• The principle of non-refoulement
  • Avoidance of any hierarchy of human rights, including access to public services, labour rights and justice, due to migration status
  • Access to sexual and reproductive health services
  • Recognizing the multiple and intersecting forms of discrimination faced by migrant women on the grounds of sex and other relevant characteristics (inter alia, income, age, race, ethnicity, migratory status, disability, geographic location)
  • The specific needs and challenges faced by pregnant migrant women and nursing mothers
  • Recognizing the various forms of families that exist
  • Providing individual documentation for migrant women
  • The role of women’s organizations/migrant women’s organizations
  • Affirmation of freedom of association and full labour rights for all women migrant workers, including domestic workers, and not limiting this to ‘contractual workers’

Despite this, we recognize that with the text agreed, the real work begins now. Together we can and must ensure that the implementation of the GCM works for all migrants, upholding the key principles of non-discrimination and non-regression. While the GCM is gender-responsive on paper, we need to work to ensure that it is also gender-responsive in practice, which means understanding and responding to the realities of all women and girls in migration by addressing their specific needs, challenges, and situations of vulnerability through national policies, programmes and laws. To support these efforts, we would urge the new UN Network on Migration to take on gender equality as a cross cutting concern in the work of the core group and of the working groups. Further, we call for the creation of a gender-responsive GCM multi-stakeholder global taskforce to focus specifically on ensuring gender-responsive policy coherence and communication to collectively support, monitor and evaluate GCM implementation and outcomes going forward.[1]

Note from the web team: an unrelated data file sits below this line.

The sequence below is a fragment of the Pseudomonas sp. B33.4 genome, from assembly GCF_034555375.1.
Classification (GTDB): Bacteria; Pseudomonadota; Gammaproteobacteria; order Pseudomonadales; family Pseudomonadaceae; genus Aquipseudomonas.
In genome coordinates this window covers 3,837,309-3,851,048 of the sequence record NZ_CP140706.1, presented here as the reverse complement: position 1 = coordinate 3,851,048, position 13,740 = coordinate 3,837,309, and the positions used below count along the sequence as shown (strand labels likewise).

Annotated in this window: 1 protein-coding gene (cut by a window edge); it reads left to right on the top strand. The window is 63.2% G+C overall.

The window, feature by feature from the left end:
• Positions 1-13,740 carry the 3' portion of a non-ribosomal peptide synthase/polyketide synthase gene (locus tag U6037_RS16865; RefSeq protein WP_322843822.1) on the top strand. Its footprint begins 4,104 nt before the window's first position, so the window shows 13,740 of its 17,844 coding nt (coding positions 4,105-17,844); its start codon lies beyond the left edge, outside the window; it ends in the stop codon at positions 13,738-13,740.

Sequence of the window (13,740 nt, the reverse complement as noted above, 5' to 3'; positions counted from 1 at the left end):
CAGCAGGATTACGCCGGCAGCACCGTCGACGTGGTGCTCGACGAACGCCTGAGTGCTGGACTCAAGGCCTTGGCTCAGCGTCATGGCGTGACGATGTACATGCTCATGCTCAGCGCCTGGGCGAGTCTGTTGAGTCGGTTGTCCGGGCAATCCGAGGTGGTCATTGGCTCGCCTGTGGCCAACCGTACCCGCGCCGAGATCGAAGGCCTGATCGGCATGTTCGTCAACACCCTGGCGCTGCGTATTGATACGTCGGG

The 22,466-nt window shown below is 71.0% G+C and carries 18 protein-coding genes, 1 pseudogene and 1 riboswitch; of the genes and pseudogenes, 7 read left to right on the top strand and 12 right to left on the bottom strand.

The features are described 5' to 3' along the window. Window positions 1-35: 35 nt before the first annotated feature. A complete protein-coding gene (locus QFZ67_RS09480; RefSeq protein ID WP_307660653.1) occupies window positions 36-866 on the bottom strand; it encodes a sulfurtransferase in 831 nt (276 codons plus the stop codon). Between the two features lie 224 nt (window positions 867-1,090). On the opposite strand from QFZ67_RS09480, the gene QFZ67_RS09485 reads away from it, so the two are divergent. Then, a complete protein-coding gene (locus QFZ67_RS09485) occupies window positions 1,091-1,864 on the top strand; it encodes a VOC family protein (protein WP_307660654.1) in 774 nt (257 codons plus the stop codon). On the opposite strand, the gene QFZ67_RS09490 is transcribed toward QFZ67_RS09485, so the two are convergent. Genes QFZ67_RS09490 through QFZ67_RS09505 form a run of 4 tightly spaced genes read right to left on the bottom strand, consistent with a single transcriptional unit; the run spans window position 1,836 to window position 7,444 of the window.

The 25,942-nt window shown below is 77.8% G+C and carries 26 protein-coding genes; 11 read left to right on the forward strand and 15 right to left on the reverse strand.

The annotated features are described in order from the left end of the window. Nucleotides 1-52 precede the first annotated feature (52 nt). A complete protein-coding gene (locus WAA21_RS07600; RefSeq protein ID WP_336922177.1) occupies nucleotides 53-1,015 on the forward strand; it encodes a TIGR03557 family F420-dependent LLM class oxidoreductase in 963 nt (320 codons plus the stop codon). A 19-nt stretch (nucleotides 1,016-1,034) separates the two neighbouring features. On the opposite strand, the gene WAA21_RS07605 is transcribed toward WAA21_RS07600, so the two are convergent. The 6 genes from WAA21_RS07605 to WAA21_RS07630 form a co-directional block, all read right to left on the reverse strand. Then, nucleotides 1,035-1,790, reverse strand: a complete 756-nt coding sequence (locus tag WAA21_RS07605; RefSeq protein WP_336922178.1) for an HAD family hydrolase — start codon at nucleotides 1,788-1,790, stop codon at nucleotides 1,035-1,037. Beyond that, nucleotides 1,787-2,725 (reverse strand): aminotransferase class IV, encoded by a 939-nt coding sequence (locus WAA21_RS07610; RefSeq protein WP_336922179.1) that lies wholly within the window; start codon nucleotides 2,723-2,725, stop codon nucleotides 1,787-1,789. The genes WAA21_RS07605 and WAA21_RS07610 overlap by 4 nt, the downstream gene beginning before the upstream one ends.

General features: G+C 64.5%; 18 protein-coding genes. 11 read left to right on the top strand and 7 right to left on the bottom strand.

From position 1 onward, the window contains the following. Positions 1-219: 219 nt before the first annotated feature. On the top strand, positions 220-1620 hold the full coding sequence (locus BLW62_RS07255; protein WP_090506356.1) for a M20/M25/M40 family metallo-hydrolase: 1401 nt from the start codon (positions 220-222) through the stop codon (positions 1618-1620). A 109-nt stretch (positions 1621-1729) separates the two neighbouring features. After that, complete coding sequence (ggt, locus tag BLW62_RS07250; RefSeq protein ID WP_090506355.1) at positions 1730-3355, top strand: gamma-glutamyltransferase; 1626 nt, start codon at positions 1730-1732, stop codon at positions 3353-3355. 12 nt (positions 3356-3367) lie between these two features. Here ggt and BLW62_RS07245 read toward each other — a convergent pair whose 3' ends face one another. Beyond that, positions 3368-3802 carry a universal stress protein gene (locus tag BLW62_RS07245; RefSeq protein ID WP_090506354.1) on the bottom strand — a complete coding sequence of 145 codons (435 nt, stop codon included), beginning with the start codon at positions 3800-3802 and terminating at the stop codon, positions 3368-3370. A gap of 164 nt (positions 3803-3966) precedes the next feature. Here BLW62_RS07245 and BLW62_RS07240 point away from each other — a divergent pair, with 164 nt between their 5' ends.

The EWG is committed to providing support to Member States and other key stakeholders in the design and implementation of national migration policies which effectively promote gender equality and the empowerment of all women and girls. To this end, we firmly believe that a multi-stakeholder approach, enriched by the participation of migrant women and representatives of their organizations should be prioritised.

Building on our expert Recommendations for addressing women’s human rights in the global compact for safe, orderly and regular migration, we will soon be developing a practical guide entitled ‘Policies and Practice: A Guide to Gender-Responsive Implementation of the GCM’. This tool will provide concrete guidance to Member States, UN agencies, civil society organizations, regional bodies, and the private sector on implementing a GCM that contributes to the achievement of SDG 5 on gender equality and the empowerment of all women and girls. With this guide, we will contribute to ensuring that the human rights of all women and girls in migration are respected, protected and fulfilled in national, regional and global migration governance.

The implementation of the GCM is an unmissable opportunity to ensure that migration policies advance gender equality and the ability of all women and girls to enjoy their full human rights. There are more than 120 million migrant women and girls around the world, and every one of them should live a life free from all forms of violence, exploitation, and abuse whether in countries of origin, transit or destination. To achieve this, we are ready to work with Member States and other stakeholders to fully implement the GCM and turn commitments into action for all migrant women and girls.

Read the official statement here!